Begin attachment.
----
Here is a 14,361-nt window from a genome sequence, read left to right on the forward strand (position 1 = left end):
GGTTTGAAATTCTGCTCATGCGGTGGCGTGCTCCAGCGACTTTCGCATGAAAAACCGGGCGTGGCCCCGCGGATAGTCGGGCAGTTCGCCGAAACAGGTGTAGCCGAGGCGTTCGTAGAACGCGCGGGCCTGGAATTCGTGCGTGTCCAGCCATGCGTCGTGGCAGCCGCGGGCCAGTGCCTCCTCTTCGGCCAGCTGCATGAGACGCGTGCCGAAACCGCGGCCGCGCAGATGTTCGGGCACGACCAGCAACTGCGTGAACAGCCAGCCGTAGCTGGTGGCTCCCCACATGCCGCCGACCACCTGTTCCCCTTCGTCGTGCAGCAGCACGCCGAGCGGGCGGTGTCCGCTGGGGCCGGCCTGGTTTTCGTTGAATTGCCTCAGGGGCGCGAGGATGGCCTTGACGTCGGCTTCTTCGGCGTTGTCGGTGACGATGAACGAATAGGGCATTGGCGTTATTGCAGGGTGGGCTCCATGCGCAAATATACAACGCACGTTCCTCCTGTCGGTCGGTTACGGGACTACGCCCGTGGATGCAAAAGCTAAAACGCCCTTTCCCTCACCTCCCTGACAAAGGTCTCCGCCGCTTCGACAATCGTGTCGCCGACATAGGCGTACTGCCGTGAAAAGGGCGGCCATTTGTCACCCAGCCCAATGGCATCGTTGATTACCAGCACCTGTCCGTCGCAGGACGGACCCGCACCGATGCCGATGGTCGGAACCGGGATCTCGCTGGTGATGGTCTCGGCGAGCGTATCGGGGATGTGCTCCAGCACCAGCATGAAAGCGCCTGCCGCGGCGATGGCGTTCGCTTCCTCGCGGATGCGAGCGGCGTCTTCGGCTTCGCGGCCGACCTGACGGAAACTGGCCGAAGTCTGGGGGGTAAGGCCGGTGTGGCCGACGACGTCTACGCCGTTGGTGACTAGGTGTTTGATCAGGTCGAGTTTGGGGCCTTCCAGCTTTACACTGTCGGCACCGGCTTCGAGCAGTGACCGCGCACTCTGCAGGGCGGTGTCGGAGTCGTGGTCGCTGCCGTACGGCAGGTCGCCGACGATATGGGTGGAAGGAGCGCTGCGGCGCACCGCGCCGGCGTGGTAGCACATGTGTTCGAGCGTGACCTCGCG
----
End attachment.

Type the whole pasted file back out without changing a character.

Here is a 14,361-nt window from a genome sequence, read left to right on the forward strand (position 1 = left end):
GGTTTGAAATTCTGCTCATGCGGTGGCGTGCTCCAGCGACTTTCGCATGAAAAACCGGGCGTGGCCCCGCGGATAGTCGGGCAGTTCGCCGAAACAGGTGTAGCCGAGGCGTTCGTAGAACGCGCGGGCCTGGAATTCGTGCGTGTCCAGCCATGCGTCGTGGCAGCCGCGGGCCAGTGCCTCCTCTTCGGCCAGCTGCATGAGACGCGTGCCGAAACCGCGGCCGCGCAGATGTTCGGGCACGACCAGCAACTGCGTGAACAGCCAGCCGTAGCTGGTGGCTCCCCACATGCCGCCGACCACCTGTTCCCCTTCGTCGTGCAGCAGCACGCCGAGCGGGCGGTGTCCGCTGGGGCCGGCCTGGTTTTCGTTGAATTGCCTCAGGGGCGCGAGGATGGCCTTGACGTCGGCTTCTTCGGCGTTGTCGGTGACGATGAACGAATAGGGCATTGGCGTTATTGCAGGGTGGGCTCCATGCGCAAATATACAACGCACGTTCCTCCTGTCGGTCGGTTACGGGACTACGCCCGTGGATGCAAAAGCTAAAACGCCCTTTCCCTCACCTCCCTGACAAAGGTCTCCGCCGCTTCGACAATCGTGTCGCCGACATAGGCGTACTGCCGTGAAAAGGGCGGCCATTTGTCACCCAGCCCAATGGCATCGTTGATTACCAGCACCTGTCCGTCGCAGGACGGACCCGCACCGATGCCGATGGTCGGAACCGGGATCTCGCTGGTGATGGTCTCGGCGAGCGTATCGGGGATGTGCTCCAGCACCAGCATGAAAGCGCCTGCCGCGGCGATGGCGTTCGCTTCCTCGCGGATGCGAGCGGCGTCTTCGGCTTCGCGGCCGACCTGACGGAAACTGGCCGAAGTCTGGGGGGTAAGGCCGGTGTGGCCGACGACGTCTACGCCGTTGGTGACTAGGTGTTTGATCAGGTCGAGTTTGGGGCCTTCCAGCTTTACACTGTCGGCACCGGCTTCGAGCAGTGACCGCGCACTCTGCAGGGCGGTGTCGGAGTCGTGGTCGCTGCCGTACGGCAGGTCGCCGACGATATGGGTGGAAGGAGCGCTGCGGCGCACCGCGCCGGCGTGGTAGCACATGTGTTCGAGCGTGACCTCGCG